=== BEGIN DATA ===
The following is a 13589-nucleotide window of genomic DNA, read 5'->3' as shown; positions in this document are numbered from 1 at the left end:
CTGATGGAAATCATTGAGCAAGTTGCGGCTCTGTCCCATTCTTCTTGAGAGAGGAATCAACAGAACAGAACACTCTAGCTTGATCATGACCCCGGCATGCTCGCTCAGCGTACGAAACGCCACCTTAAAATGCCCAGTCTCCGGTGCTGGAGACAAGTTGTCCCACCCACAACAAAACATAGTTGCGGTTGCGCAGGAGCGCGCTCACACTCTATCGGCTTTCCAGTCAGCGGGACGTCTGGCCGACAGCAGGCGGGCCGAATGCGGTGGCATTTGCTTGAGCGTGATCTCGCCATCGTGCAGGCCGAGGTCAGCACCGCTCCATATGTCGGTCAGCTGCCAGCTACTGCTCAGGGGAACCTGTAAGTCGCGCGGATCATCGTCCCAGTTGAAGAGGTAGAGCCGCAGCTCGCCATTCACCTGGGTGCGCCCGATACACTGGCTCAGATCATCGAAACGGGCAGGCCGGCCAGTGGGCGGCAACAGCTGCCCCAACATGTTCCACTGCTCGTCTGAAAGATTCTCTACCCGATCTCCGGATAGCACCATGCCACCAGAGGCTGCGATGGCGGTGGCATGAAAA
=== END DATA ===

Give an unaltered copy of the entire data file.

The following is a 13589-nucleotide window of genomic DNA, read 5'->3' as shown; positions in this document are numbered from 1 at the left end:
CTGATGGAAATCATTGAGCAAGTTGCGGCTCTGTCCCATTCTTCTTGAGAGAGGAATCAACAGAACAGAACACTCTAGCTTGATCATGACCCCGGCATGCTCGCTCAGCGTACGAAACGCCACCTTAAAATGCCCAGTCTCCGGTGCTGGAGACAAGTTGTCCCACCCACAACAAAACATAGTTGCGGTTGCGCAGGAGCGCGCTCACACTCTATCGGCTTTCCAGTCAGCGGGACGTCTGGCCGACAGCAGGCGGGCCGAATGCGGTGGCATTTGCTTGAGCGTGATCTCGCCATCGTGCAGGCCGAGGTCAGCACCGCTCCATATGTCGGTCAGCTGCCAGCTACTGCTCAGGGGAACCTGTAAGTCGCGCGGATCATCGTCCCAGTTGAAGAGGTAGAGCCGCAGCTCGCCATTCACCTGGGTGCGCCCGATACACTGGCTCAGATCATCGAAACGGGCAGGCCGGCCAGTGGGCGGCAACAGCTGCCCCAACATGTTCCACTGCTCGTCTGAAAGATTCTCTACCCGATCTCCGGATAGCACCATGCCACCAGAGGCTGCGATGGCGGTGGCATGAAAA